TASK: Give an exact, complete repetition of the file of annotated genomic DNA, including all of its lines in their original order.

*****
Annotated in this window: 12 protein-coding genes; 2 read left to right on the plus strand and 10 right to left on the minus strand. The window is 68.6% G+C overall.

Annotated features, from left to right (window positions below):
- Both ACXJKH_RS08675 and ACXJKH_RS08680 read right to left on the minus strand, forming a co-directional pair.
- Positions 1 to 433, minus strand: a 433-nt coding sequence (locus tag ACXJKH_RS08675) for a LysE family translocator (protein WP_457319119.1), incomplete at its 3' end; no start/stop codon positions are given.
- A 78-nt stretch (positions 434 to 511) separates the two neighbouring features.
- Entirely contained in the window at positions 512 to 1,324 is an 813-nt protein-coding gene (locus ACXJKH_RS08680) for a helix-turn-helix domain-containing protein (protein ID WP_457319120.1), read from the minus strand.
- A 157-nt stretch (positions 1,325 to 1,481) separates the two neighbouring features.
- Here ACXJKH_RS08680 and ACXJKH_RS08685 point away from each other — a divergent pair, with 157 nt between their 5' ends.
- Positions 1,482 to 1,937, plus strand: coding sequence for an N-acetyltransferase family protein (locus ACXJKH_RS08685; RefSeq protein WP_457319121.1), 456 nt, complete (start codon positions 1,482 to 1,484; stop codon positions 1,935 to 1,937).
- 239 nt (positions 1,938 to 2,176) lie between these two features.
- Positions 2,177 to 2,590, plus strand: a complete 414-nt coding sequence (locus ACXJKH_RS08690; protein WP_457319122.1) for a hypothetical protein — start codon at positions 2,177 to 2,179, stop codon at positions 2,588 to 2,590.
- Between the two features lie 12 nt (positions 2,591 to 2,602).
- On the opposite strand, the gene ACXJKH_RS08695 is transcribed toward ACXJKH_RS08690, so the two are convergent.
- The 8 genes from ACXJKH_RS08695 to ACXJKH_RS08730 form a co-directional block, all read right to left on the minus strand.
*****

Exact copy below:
Annotated in this window: 12 protein-coding genes; 2 read left to right on the plus strand and 10 right to left on the minus strand. The window is 68.6% G+C overall.

Annotated features, from left to right (window positions below):
- Both ACXJKH_RS08675 and ACXJKH_RS08680 read right to left on the minus strand, forming a co-directional pair.
- Positions 1 to 433, minus strand: a 433-nt coding sequence (locus tag ACXJKH_RS08675) for a LysE family translocator (protein WP_457319119.1), incomplete at its 3' end; no start/stop codon positions are given.
- A 78-nt stretch (positions 434 to 511) separates the two neighbouring features.
- Entirely contained in the window at positions 512 to 1,324 is an 813-nt protein-coding gene (locus ACXJKH_RS08680) for a helix-turn-helix domain-containing protein (protein ID WP_457319120.1), read from the minus strand.
- A 157-nt stretch (positions 1,325 to 1,481) separates the two neighbouring features.
- Here ACXJKH_RS08680 and ACXJKH_RS08685 point away from each other — a divergent pair, with 157 nt between their 5' ends.
- Positions 1,482 to 1,937, plus strand: coding sequence for an N-acetyltransferase family protein (locus ACXJKH_RS08685; RefSeq protein WP_457319121.1), 456 nt, complete (start codon positions 1,482 to 1,484; stop codon positions 1,935 to 1,937).
- 239 nt (positions 1,938 to 2,176) lie between these two features.
- Positions 2,177 to 2,590, plus strand: a complete 414-nt coding sequence (locus ACXJKH_RS08690; protein WP_457319122.1) for a hypothetical protein — start codon at positions 2,177 to 2,179, stop codon at positions 2,588 to 2,590.
- Between the two features lie 12 nt (positions 2,591 to 2,602).
- On the opposite strand, the gene ACXJKH_RS08695 is transcribed toward ACXJKH_RS08690, so the two are convergent.
- The 8 genes from ACXJKH_RS08695 to ACXJKH_RS08730 form a co-directional block, all read right to left on the minus strand.